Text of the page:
Myles Jack Injury: Updates on NFL Prospect's Recovery from Knee Surgery

Tyler Conway@jtylerconwayFeatured Columnist

UCLA linebacker Myles Jack in action against BYU during an NCAA college football game, Saturday, Sept. 19, 2015, in Pasadena, Calif. UCLA won 24-23. (AP Photo/Danny Moloshok)
Danny Moloshok/Associated Press

As the 2016 NFL draft approaches, former UCLA Bruins linebacker and once-projected first-round pick Myles Jack is recovering from knee surgery.

Continue for updates.

Jack to Avoid Microfracture Surgery

Friday, April 29

ESPN's Adam Schefter reported Dr. James Andrews told Jack he won't need microfracture surgery.

Jack Says He'll Be Ready for Rookie Camp  

Thursday, April 28 

Jack "insists" he won't need surgery on his knee and will be available for rookie minicamp, according to Dave Birkett of the Detroit Free Press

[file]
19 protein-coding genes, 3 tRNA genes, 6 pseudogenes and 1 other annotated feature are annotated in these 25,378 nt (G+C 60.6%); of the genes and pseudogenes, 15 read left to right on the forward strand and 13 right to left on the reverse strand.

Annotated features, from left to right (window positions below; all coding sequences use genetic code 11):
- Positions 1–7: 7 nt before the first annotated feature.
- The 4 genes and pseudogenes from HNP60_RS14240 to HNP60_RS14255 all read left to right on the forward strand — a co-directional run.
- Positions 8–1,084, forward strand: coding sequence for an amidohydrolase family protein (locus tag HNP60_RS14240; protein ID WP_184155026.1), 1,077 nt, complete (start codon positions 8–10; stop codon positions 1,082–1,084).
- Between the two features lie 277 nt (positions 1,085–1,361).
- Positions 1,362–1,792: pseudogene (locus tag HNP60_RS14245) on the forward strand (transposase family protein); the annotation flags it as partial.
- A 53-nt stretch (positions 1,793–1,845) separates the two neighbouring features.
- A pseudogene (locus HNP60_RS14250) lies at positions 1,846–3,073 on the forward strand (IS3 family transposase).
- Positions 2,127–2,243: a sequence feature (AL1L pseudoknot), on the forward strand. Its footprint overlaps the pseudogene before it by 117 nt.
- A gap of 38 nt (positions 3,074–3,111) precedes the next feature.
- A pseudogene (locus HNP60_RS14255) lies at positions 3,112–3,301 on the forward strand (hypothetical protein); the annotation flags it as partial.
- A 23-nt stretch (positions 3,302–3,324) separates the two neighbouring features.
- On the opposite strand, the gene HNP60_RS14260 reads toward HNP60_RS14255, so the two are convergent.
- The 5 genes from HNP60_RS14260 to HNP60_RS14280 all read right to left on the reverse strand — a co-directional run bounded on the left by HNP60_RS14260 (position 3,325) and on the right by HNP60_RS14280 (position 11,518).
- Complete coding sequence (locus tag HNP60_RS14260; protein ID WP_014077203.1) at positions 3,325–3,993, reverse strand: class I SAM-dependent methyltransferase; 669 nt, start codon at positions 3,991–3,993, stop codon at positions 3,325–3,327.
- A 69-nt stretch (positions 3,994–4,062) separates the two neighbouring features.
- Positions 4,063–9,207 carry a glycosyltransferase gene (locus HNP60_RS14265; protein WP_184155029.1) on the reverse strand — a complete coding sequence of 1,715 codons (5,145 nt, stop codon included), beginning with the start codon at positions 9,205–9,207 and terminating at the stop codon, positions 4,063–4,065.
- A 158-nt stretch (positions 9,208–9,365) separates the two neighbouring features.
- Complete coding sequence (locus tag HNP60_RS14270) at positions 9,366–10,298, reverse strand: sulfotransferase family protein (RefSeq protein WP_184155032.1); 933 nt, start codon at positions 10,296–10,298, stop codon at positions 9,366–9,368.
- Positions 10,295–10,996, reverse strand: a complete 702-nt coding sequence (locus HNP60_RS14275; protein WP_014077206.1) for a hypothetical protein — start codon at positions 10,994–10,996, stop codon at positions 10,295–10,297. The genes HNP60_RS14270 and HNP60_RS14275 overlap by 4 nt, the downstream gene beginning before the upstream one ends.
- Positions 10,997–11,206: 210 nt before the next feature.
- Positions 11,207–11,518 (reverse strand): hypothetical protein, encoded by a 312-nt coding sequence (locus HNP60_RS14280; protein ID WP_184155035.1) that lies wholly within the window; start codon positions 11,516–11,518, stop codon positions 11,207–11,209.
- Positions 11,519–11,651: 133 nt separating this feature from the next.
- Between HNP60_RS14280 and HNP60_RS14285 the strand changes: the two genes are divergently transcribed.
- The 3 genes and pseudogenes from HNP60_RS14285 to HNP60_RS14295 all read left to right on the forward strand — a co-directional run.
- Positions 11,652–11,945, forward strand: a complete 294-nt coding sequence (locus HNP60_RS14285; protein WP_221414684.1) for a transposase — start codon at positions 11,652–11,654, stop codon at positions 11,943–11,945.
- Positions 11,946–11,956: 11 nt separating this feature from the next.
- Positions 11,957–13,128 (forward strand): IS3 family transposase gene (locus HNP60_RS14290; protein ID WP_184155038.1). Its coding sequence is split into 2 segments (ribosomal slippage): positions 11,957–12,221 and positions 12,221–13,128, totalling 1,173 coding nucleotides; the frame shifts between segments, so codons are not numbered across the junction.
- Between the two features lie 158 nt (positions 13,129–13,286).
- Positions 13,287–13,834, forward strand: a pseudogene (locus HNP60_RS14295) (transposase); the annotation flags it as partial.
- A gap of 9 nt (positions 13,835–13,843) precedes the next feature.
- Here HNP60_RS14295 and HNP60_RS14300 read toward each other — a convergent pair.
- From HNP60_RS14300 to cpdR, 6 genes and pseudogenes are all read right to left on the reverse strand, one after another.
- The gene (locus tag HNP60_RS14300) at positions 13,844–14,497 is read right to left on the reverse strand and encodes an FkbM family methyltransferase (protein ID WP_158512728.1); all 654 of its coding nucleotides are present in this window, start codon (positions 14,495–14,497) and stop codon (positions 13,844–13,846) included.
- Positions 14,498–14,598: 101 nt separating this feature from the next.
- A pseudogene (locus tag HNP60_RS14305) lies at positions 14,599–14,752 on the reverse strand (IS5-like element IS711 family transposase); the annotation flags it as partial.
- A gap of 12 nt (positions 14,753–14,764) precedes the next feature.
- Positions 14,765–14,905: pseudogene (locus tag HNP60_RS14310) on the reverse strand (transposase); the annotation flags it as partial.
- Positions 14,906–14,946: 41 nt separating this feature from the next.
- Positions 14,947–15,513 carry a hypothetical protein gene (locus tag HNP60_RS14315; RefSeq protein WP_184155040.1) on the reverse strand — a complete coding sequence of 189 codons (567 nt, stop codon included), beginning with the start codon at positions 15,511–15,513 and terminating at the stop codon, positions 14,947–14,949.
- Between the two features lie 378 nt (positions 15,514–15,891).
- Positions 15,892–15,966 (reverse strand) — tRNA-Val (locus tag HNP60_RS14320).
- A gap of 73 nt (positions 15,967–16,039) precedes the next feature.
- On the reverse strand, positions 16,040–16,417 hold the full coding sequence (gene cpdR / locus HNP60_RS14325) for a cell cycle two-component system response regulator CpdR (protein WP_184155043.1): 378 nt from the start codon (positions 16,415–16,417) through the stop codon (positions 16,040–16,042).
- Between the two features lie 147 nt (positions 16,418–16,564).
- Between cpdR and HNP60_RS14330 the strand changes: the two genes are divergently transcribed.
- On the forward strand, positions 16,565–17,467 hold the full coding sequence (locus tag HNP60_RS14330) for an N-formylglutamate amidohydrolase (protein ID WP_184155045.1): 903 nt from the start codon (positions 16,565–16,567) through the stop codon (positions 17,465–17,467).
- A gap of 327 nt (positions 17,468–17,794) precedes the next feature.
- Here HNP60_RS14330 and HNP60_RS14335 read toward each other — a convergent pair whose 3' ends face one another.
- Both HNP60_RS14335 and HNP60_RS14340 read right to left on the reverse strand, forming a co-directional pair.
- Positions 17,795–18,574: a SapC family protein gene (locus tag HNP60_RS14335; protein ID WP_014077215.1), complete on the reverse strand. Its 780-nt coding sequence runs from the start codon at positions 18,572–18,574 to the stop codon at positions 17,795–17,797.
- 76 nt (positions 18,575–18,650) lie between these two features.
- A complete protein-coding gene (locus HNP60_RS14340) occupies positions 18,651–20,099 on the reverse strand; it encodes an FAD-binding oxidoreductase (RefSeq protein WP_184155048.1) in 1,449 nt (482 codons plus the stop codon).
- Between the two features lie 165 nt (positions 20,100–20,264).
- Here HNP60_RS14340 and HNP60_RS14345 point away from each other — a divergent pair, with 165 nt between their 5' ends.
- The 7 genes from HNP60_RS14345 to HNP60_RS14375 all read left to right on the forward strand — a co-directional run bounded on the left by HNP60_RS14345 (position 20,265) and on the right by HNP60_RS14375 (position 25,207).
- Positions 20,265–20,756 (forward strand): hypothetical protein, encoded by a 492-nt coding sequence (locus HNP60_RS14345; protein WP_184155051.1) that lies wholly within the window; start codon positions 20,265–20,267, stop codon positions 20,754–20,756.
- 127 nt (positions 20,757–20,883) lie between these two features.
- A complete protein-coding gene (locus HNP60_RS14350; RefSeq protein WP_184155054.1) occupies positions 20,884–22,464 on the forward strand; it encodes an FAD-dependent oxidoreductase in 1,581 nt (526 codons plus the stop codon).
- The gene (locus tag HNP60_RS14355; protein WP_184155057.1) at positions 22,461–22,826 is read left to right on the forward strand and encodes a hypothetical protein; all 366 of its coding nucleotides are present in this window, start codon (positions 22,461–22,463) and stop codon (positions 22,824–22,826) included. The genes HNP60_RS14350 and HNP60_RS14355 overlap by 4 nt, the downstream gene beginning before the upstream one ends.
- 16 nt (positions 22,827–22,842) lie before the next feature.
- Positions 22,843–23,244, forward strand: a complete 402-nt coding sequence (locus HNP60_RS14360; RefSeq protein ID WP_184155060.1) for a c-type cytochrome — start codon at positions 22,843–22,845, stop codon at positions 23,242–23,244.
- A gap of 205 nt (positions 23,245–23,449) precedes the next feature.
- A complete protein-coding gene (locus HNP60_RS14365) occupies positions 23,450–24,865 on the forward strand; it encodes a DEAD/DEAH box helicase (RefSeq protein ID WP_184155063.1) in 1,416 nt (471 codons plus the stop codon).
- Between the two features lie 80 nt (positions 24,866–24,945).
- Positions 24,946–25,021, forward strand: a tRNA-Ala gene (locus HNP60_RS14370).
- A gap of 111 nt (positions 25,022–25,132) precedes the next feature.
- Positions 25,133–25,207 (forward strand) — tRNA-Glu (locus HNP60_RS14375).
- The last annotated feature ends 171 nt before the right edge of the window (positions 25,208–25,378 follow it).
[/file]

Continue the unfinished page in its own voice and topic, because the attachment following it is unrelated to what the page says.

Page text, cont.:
Teams Reportedly Want Jack to Sign Injury Waiver

Wednesday, April 27 

Tony Pauline of DraftInsider.net reported teams are considering asking Jack to sign an injury waiver prior to drafting him. 

Jack Reportedly Off Giants' Big Board Due to Injury Concerns 

Wednesday, April 27

The New York Giants have removed Jack from consideration for the 10th overall pick, according to Jordan Raanan of NJ.com. 

Details of Jack's Knee Condition Revealed

Tuesday, April 26

Albert Breer of NFL Network, citing sources, reported on Sunday that Jack has a "chondral defect in his right knee," adding that it's "up for debate" how much of a problem it will be for him. 

Stanford Health Care explained what a chondral defect is:

A chondral defect refers to a focal area of damage to the articular cartilage (the cartilage that lines the end of the bones). An osteochondral defect refers to a focal area of damage that involves both the cartilage and a piece of underlying bone. These can occur from an acute traumatic injury to the knee or an underlying disorder of the bone.